Authored by Shannon Solomon
On 24 January 2020, the Western Cape High Court handed down judgment in Grant Cotton and Leonardo Witbooi v The Minister of Home Affairs and The Director-General: Department of Home Affairs. The case concerned the review and setting aside regulation 18(2) of the Regulations to the Births and Deaths Registration Act, No. 51 of 1992, as amended in 2014.
A BRIEF OVERVIEW OF THE FACTS
The Applicants in both matters had attempted, without success, to assume an alternative surname in South Africa.
One of the Applicants experienced extensive trauma during his childhood and had the desire to distance himself from his family. Being a dual citizen of South Africa and the United Kingdom, he had already assumed an alternative surname in the United Kingdom and intended to do the same in South Africa.
The other Applicant was raised from birth by a family other than his biological family and wished to assume the surname of his non-biological parents. They initially explored adoption, but such application was unsuccessful, and the Applicant has since then attained the age of majority.
Both Applicants proceeded to exercise their rights in terms of section 26(2) of the Identification Act No. 68 of 1997 and applied to assume an alternative surname at the Department of Home Affairs and were advised that, upon completion of the process, their respective applications were unsuccessful.
The Population Register must be amended to reflect the true and accurate personal particulars of each person recorded therein. However, the Identification Act No. 68 of 1997 solely makes provision for amendments where the person’s status has changed, or the Department of Home Affairs has made an error.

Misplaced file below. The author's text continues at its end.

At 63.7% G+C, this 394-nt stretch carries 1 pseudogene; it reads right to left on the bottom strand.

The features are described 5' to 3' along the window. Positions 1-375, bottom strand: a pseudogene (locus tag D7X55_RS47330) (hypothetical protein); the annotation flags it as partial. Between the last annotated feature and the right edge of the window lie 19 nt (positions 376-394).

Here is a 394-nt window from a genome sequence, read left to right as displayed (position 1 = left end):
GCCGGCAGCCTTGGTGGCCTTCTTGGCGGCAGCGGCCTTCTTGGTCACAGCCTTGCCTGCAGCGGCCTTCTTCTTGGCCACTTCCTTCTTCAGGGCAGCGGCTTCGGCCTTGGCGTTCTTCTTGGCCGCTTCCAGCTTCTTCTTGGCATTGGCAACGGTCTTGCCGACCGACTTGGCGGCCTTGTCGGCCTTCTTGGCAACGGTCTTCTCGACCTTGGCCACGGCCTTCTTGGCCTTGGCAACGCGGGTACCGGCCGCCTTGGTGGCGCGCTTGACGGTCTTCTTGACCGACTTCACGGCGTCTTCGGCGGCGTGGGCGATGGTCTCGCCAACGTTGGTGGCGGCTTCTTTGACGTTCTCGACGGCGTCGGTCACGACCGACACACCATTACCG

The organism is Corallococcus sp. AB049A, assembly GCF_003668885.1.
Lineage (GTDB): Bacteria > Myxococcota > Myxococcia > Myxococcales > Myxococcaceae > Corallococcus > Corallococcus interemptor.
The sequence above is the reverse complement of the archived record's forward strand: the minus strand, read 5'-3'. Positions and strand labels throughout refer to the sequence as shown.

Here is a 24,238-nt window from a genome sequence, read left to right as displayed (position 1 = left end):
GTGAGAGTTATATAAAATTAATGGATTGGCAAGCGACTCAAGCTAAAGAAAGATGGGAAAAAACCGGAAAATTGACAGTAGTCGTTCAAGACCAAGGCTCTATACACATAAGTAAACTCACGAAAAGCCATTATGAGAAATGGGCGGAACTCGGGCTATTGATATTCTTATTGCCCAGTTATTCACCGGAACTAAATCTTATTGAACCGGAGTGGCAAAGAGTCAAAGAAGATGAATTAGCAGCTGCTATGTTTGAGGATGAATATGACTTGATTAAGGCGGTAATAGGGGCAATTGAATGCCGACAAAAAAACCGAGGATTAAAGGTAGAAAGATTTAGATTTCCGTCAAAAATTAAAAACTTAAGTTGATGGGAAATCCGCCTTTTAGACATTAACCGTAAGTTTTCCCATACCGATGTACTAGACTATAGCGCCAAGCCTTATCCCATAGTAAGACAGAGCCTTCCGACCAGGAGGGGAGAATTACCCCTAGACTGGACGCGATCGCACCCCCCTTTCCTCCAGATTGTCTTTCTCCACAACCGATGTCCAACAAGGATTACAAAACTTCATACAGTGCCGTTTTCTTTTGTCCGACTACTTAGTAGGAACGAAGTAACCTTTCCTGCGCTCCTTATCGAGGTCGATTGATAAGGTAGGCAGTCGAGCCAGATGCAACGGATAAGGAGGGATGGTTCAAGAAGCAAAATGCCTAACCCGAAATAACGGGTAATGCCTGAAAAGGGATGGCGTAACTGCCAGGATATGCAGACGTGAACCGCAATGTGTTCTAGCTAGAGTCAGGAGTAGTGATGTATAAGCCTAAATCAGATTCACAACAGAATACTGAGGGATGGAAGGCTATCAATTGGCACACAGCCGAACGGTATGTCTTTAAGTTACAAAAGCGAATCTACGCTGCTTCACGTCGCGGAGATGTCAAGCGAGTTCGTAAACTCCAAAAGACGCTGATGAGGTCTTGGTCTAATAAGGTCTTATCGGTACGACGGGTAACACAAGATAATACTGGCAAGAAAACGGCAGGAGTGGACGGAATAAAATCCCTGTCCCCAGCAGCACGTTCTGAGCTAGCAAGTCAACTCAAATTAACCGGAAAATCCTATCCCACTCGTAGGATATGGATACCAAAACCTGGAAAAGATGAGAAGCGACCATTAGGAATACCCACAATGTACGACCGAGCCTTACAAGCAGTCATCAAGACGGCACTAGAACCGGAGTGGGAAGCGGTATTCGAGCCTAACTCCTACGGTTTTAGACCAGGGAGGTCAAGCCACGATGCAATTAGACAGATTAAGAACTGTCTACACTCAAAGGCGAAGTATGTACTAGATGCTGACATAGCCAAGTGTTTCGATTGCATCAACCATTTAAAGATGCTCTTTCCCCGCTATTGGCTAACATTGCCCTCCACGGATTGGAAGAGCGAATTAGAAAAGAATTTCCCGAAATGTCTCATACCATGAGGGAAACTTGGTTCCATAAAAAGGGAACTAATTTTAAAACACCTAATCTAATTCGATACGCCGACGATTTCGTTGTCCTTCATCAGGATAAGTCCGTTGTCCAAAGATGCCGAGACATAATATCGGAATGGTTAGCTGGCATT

Section 26(2) of the Act affords the Director-General a discretion to authorise a person to assume a surname other than that contained in the Population Register when he or she is satisfied that there is a valid and sufficient reason to do so.
Section 26 of the Births and Deaths Registration Act No. 51 of 1992 provides:
“(1) Subject to the provisions of this Act or any other law, no person shall assume or describe himself or herself by or pass under any surname other than that under which he or she has been included in the population register, unless the Director-General has authorised him or her to assume that other surname: Provided that this subsection shall not apply when –
(a) a woman after her marriage assumes the surname of the man with whom she concluded such marriage or after having assumed his surname, resumes a surname which she bore at any prior time;
(b) a married or divorced woman or a widow resumes a surname which she bore at any prior time; and
(c) a woman, whether married or divorced, add to the surname which she assumed after the marriage, any surname which she bore at any prior time.
(2) At the request of any person the Director-General may, If he or she is satisfied that there is good and sufficient reason for that person’s assumption of another surname, authorise the person to assume a surname other than his or her surname as included in the population register, and the Director-General shall include the substitutive surname in the population register in the prescribed manner.”
It is clear that section 26(2) of the Identification Act grants the Director-General a broad discretion to authorise a person to assume a name other than his surname included in the population register. In Jansen van Rensburg NO v Minsiter of Trade and Indusrty NO 2001 (1) SA 29 (CC) at paragraph 24 the Court held that, in instances of such wide discretionary powers, guidelines should be given to exercise such powers appropriately.